This pervasive, grinding ennui exhausted me.
It also challenged most of what I thought I knew about clinical depression, which I had studied while getting an undergraduate Psychology degree. I’d read about the exhaustion, the feelings of pointlessness, but had always conflated that with what I had personally experienced as feeling down, blue, bummed, hurt, let down, disappointed, fearful—yet my current state bore no semblance to any emotion I’d faced. To any emotion whatsoever.
Rather as I moved limply through the hours of my waking day, I felt nothing at all. As if emotion had been severed from me—all desire, all displeasure, and every shade of feeling in between. Read More
So, life hands my new wife and me a choice between three options, each involving some chance of me dying sooner rather than later and in some more or less gruesome way:
The odds on that last one were stacked heavily in our favor with 98% chance I’d avoid becoming a sad movie cliché.
Owing to an odd confluence of events and circumstances, I recently spent roughly 4 days with chemically induced depression.Read More
Going it Mostly Alone: the Publishing Path of A Perfect Blindness A quick note to everyone who has been following Going it Mostly Alone; owing to a couple of coinciding health issues, neither serious on their own, but seriously unpleasant together, I’ve spent much of the past 5 days in bed, recovering, occasionally pushing my fingers over to […]
With marathons: as long as you cross the line, you win, no matter how long it takes.
Speaking of marathons, A Perfect Blindness has been out for about 6 months.
Not nearly what I wanted, hoped, nor planned for. I’m creaking along with about half of what I need for the first milestone (with an asterisk explained later).
Likely owing to that I’ve avoided doing what’s important. By which I mean the hard parts. Been busy as hell. But not getting what I need to get done: outreach. The letting people know the book exists part. The scary part. Read More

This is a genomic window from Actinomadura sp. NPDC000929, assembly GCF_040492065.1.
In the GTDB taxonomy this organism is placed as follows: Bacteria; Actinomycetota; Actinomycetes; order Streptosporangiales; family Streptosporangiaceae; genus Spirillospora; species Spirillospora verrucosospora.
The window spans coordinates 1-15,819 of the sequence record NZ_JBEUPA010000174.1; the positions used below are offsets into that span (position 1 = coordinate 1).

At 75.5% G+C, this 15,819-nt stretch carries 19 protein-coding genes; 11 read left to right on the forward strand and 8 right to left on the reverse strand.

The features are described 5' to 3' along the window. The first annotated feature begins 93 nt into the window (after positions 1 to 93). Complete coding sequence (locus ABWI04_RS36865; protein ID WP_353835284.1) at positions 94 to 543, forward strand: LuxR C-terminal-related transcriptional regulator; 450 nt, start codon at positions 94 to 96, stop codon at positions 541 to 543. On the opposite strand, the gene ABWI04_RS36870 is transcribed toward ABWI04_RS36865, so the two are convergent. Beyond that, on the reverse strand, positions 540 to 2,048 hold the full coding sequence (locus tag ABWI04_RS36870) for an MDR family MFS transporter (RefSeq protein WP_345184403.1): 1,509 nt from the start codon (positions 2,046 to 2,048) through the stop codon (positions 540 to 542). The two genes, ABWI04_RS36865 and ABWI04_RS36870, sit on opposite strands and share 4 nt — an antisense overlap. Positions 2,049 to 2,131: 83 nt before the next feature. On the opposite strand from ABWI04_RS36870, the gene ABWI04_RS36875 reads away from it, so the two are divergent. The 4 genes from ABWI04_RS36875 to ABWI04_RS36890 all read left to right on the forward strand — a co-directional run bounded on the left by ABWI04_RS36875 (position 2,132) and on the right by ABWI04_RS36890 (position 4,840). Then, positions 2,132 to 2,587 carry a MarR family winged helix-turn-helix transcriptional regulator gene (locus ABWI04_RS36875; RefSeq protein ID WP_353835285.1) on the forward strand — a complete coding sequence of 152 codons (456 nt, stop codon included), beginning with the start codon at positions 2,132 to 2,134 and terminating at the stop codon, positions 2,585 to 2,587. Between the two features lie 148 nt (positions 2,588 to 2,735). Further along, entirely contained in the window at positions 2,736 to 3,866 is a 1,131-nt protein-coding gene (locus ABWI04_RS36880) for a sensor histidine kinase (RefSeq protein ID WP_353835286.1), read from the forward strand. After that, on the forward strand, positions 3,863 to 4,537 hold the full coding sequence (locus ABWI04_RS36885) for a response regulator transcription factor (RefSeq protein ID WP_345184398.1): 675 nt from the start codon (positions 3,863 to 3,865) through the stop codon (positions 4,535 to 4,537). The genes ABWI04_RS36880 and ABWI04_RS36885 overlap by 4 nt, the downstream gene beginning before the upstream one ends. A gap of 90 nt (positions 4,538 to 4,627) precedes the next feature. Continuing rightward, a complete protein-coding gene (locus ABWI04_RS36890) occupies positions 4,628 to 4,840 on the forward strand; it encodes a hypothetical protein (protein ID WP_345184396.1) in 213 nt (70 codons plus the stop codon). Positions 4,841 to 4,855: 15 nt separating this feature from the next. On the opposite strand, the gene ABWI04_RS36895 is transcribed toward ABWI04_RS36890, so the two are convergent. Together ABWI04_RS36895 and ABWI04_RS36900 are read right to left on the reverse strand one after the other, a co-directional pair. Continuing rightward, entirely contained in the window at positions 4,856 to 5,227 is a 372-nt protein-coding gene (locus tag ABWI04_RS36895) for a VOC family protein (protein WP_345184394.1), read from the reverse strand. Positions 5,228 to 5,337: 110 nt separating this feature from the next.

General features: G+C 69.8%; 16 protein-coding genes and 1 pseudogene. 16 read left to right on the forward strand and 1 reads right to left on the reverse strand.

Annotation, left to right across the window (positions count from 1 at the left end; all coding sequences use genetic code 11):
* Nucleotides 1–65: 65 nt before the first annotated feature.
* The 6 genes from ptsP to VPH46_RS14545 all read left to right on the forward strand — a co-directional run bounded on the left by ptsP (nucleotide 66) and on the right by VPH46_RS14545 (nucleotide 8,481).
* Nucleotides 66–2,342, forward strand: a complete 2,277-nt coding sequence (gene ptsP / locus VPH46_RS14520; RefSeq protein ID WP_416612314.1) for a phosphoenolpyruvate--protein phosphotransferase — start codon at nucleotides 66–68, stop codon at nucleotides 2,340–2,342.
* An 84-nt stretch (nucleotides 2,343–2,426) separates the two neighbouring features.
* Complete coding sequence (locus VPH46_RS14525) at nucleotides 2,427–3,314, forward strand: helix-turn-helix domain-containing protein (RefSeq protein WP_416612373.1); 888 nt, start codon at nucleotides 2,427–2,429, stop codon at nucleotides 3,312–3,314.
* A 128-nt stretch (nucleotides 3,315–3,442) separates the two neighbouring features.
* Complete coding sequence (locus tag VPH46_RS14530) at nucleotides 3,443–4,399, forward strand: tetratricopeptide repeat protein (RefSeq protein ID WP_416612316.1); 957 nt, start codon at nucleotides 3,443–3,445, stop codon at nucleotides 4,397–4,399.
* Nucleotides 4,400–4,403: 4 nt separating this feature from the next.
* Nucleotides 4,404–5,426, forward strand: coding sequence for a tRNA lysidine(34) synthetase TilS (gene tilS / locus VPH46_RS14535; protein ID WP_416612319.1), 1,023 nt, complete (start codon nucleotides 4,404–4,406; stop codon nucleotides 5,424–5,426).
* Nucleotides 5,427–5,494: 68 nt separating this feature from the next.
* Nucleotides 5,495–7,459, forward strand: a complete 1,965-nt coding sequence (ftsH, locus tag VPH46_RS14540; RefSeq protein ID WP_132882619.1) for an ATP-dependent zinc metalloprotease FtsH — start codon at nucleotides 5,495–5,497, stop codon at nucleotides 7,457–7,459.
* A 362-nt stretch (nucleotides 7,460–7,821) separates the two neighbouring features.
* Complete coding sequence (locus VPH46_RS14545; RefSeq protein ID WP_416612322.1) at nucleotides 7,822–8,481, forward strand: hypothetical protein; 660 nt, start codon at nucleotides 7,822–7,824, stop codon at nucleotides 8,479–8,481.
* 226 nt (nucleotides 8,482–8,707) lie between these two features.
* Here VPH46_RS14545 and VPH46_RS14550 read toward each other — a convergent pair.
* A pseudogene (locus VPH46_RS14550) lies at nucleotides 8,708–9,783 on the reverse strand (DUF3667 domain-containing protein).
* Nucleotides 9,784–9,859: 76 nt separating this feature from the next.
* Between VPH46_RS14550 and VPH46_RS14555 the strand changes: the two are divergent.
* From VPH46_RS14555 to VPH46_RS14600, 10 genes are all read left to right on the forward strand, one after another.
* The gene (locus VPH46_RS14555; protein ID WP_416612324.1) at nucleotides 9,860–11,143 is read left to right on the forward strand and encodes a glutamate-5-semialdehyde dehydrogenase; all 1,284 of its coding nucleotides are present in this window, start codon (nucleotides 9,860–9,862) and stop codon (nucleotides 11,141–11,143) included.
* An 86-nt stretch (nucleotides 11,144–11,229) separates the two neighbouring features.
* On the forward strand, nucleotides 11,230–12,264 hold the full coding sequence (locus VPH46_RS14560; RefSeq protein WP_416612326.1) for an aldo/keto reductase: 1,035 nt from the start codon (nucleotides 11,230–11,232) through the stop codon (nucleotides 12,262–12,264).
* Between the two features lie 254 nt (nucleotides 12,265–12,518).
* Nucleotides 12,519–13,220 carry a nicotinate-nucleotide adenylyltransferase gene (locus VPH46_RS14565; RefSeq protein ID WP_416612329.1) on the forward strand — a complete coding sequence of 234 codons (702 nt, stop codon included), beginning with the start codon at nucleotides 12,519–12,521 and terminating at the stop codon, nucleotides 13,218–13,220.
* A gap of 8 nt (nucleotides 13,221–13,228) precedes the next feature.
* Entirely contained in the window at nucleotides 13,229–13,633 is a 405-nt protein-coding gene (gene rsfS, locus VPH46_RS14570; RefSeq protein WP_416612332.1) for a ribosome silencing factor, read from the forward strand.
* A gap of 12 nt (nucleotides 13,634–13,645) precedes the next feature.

Amazon lists appear at first flush to be the Holy Grail of big-data sales accuracy. Amazon knows what was sold, when, by whom, to whom, and for some Kindle versions, even how many pages have been read: Finally, the El Dorado of sales accuracy.
Except it’s not. Read More
The last member of the list making quadrangle are the list makers themselves. No one does this as a public service. They are trying to attract people to their publication/business, be that a newspaper, periodical, blog, bookseller or what-have-you. Now, if all the list maker did was get raw numbers, rank the top X titles and publish it, all the bestseller lists would be essentially the same, differing—if at all—only by how the numbers were grouped: broadly as fiction vs. nonfiction or more narrowly into genres like mysteries, or subgenres like drawing-room whodunits. But if this were all a list maker did, it wouldn’t matter much if a reader went to the NYT or WSJ, or this blog, or that column: Same number of books sold. Same titles. Same ranking, same old same old.
How would that attract readership? Why buy XYZ newspaper if I can find the same thing in that one, or some other one or free in a blog? Read More